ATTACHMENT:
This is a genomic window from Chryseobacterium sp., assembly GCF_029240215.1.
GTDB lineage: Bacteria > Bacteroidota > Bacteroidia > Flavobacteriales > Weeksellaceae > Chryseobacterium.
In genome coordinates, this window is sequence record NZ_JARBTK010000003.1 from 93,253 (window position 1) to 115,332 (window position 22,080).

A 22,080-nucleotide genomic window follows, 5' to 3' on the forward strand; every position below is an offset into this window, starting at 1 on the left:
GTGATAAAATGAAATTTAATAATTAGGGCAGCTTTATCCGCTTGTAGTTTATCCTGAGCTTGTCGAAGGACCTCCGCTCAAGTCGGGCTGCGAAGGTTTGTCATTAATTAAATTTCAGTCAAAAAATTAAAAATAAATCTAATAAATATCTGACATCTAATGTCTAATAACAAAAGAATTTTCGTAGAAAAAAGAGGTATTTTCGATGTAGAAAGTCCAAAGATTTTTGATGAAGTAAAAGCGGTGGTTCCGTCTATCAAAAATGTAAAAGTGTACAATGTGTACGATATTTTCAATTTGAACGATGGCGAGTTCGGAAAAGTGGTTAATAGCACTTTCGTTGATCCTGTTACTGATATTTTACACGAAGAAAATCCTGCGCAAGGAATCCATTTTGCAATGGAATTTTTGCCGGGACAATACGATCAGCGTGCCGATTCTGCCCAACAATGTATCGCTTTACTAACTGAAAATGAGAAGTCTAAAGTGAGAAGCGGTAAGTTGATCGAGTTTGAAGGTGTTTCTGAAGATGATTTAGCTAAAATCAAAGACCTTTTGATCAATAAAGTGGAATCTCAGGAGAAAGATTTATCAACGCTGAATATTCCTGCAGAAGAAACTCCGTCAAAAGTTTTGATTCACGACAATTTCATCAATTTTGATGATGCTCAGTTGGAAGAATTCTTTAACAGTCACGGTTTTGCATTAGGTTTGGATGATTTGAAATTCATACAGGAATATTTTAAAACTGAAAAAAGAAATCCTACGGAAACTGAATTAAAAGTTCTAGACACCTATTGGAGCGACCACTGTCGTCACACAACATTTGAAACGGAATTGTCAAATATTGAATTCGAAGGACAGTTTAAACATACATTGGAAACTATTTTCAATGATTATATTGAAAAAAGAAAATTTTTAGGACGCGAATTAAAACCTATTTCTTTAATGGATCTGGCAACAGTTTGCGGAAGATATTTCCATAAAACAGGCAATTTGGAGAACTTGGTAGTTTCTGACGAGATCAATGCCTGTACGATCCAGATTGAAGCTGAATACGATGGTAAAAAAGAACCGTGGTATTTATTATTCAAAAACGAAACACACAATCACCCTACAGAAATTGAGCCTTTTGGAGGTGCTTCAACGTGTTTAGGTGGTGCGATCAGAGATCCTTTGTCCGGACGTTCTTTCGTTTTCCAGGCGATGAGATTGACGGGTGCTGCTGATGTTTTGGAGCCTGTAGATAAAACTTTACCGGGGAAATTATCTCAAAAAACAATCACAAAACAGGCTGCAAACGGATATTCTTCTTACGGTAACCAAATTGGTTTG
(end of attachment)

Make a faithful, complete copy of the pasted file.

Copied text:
This is a genomic window from Chryseobacterium sp., assembly GCF_029240215.1.
GTDB lineage: Bacteria > Bacteroidota > Bacteroidia > Flavobacteriales > Weeksellaceae > Chryseobacterium.
In genome coordinates, this window is sequence record NZ_JARBTK010000003.1 from 93,253 (window position 1) to 115,332 (window position 22,080).

A 22,080-nucleotide genomic window follows, 5' to 3' on the forward strand; every position below is an offset into this window, starting at 1 on the left:
GTGATAAAATGAAATTTAATAATTAGGGCAGCTTTATCCGCTTGTAGTTTATCCTGAGCTTGTCGAAGGACCTCCGCTCAAGTCGGGCTGCGAAGGTTTGTCATTAATTAAATTTCAGTCAAAAAATTAAAAATAAATCTAATAAATATCTGACATCTAATGTCTAATAACAAAAGAATTTTCGTAGAAAAAAGAGGTATTTTCGATGTAGAAAGTCCAAAGATTTTTGATGAAGTAAAAGCGGTGGTTCCGTCTATCAAAAATGTAAAAGTGTACAATGTGTACGATATTTTCAATTTGAACGATGGCGAGTTCGGAAAAGTGGTTAATAGCACTTTCGTTGATCCTGTTACTGATATTTTACACGAAGAAAATCCTGCGCAAGGAATCCATTTTGCAATGGAATTTTTGCCGGGACAATACGATCAGCGTGCCGATTCTGCCCAACAATGTATCGCTTTACTAACTGAAAATGAGAAGTCTAAAGTGAGAAGCGGTAAGTTGATCGAGTTTGAAGGTGTTTCTGAAGATGATTTAGCTAAAATCAAAGACCTTTTGATCAATAAAGTGGAATCTCAGGAGAAAGATTTATCAACGCTGAATATTCCTGCAGAAGAAACTCCGTCAAAAGTTTTGATTCACGACAATTTCATCAATTTTGATGATGCTCAGTTGGAAGAATTCTTTAACAGTCACGGTTTTGCATTAGGTTTGGATGATTTGAAATTCATACAGGAATATTTTAAAACTGAAAAAAGAAATCCTACGGAAACTGAATTAAAAGTTCTAGACACCTATTGGAGCGACCACTGTCGTCACACAACATTTGAAACGGAATTGTCAAATATTGAATTCGAAGGACAGTTTAAACATACATTGGAAACTATTTTCAATGATTATATTGAAAAAAGAAAATTTTTAGGACGCGAATTAAAACCTATTTCTTTAATGGATCTGGCAACAGTTTGCGGAAGATATTTCCATAAAACAGGCAATTTGGAGAACTTGGTAGTTTCTGACGAGATCAATGCCTGTACGATCCAGATTGAAGCTGAATACGATGGTAAAAAAGAACCGTGGTATTTATTATTCAAAAACGAAACACACAATCACCCTACAGAAATTGAGCCTTTTGGAGGTGCTTCAACGTGTTTAGGTGGTGCGATCAGAGATCCTTTGTCCGGACGTTCTTTCGTTTTCCAGGCGATGAGATTGACGGGTGCTGCTGATGTTTTGGAGCCTGTAGATAAAACTTTACCGGGGAAATTATCTCAAAAAACAATCACAAAACAGGCTGCAAACGGATATTCTTCTTACGGTAACCAAATTGGTTTG